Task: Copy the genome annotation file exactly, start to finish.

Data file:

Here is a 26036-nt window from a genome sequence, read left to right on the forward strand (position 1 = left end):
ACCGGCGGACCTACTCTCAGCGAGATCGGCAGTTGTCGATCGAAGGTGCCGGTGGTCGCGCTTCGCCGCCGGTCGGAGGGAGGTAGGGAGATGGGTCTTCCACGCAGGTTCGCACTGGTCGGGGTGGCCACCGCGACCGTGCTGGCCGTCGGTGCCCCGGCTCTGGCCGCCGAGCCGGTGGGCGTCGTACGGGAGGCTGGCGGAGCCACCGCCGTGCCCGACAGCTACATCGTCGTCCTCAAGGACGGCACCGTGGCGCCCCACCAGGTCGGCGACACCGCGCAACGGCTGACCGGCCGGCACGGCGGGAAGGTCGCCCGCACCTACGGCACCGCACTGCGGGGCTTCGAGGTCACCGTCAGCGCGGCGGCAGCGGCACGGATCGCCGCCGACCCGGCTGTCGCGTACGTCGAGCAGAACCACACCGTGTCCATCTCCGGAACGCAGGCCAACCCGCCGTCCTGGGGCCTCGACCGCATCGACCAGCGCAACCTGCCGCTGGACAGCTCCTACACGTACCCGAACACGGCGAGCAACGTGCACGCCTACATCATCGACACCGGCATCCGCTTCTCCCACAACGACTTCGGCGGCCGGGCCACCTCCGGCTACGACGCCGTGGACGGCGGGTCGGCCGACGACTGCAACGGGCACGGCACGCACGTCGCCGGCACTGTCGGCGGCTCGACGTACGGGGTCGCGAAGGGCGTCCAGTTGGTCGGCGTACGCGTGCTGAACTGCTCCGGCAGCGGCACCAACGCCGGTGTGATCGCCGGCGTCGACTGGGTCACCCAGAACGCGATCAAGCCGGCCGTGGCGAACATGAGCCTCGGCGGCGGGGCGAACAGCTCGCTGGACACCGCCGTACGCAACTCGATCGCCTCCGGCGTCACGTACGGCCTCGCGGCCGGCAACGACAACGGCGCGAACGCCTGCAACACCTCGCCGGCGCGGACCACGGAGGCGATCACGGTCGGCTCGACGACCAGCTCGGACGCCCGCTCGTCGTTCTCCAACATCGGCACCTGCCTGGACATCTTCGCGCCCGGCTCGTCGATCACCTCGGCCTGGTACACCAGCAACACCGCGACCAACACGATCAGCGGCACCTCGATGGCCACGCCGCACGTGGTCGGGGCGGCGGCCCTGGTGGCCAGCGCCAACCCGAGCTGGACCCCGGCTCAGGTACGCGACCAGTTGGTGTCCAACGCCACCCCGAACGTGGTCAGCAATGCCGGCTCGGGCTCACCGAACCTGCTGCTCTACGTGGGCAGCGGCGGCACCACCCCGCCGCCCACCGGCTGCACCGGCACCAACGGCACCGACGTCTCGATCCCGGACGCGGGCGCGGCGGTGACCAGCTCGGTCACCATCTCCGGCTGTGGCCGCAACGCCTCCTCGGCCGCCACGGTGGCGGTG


Here is a 26036-nt window from a genome sequence, read left to right on the forward strand (position 1 = left end):
ACCGGCGGACCTACTCTCAGCGAGATCGGCAGTTGTCGATCGAAGGTGCCGGTGGTCGCGCTTCGCCGCCGGTCGGAGGGAGGTAGGGAGATGGGTCTTCCACGCAGGTTCGCACTGGTCGGGGTGGCCACCGCGACCGTGCTGGCCGTCGGTGCCCCGGCTCTGGCCGCCGAGCCGGTGGGCGTCGTACGGGAGGCTGGCGGAGCCACCGCCGTGCCCGACAGCTACATCGTCGTCCTCAAGGACGGCACCGTGGCGCCCCACCAGGTCGGCGACACCGCGCAACGGCTGACCGGCCGGCACGGCGGGAAGGTCGCCCGCACCTACGGCACCGCACTGCGGGGCTTCGAGGTCACCGTCAGCGCGGCGGCAGCGGCACGGATCGCCGCCGACCCGGCTGTCGCGTACGTCGAGCAGAACCACACCGTGTCCATCTCCGGAACGCAGGCCAACCCGCCGTCCTGGGGCCTCGACCGCATCGACCAGCGCAACCTGCCGCTGGACAGCTCCTACACGTACCCGAACACGGCGAGCAACGTGCACGCCTACATCATCGACACCGGCATCCGCTTCTCCCACAACGACTTCGGCGGCCGGGCCACCTCCGGCTACGACGCCGTGGACGGCGGGTCGGCCGACGACTGCAACGGGCACGGCACGCACGTCGCCGGCACTGTCGGCGGCTCGACGTACGGGGTCGCGAAGGGCGTCCAGTTGGTCGGCGTACGCGTGCTGAACTGCTCCGGCAGCGGCACCAACGCCGGTGTGATCGCCGGCGTCGACTGGGTCACCCAGAACGCGATCAAGCCGGCCGTGGCGAACATGAGCCTCGGCGGCGGGGCGAACAGCTCGCTGGACACCGCCGTACGCAACTCGATCGCCTCCGGCGTCACGTACGGCCTCGCGGCCGGCAACGACAACGGCGCGAACGCCTGCAACACCTCGCCGGCGCGGACCACGGAGGCGATCACGGTCGGCTCGACGACCAGCTCGGACGCCCGCTCGTCGTTCTCCAACATCGGCACCTGCCTGGACATCTTCGCGCCCGGCTCGTCGATCACCTCGGCCTGGTACACCAGCAACACCGCGACCAACACGATCAGCGGCACCTCGATGGCCACGCCGCACGTGGTCGGGGCGGCGGCCCTGGTGGCCAGCGCCAACCCGAGCTGGACCCCGGCTCAGGTACGCGACCAGTTGGTGTCCAACGCCACCCCGAACGTGGTCAGCAATGCCGGCTCGGGCTCACCGAACCTGCTGCTCTACGTGGGCAGCGGCGGCACCACCCCGCCGCCCACCGGCTGCACCGGCACCAACGGCACCGACGTCTCGATCCCGGACGCGGGCGCGGCGGTGACCAGCTCGGTCACCATCTCCGGCTGTGGCCGCAACGCCTCCTCGGCCGCCACGGTGGCGGTG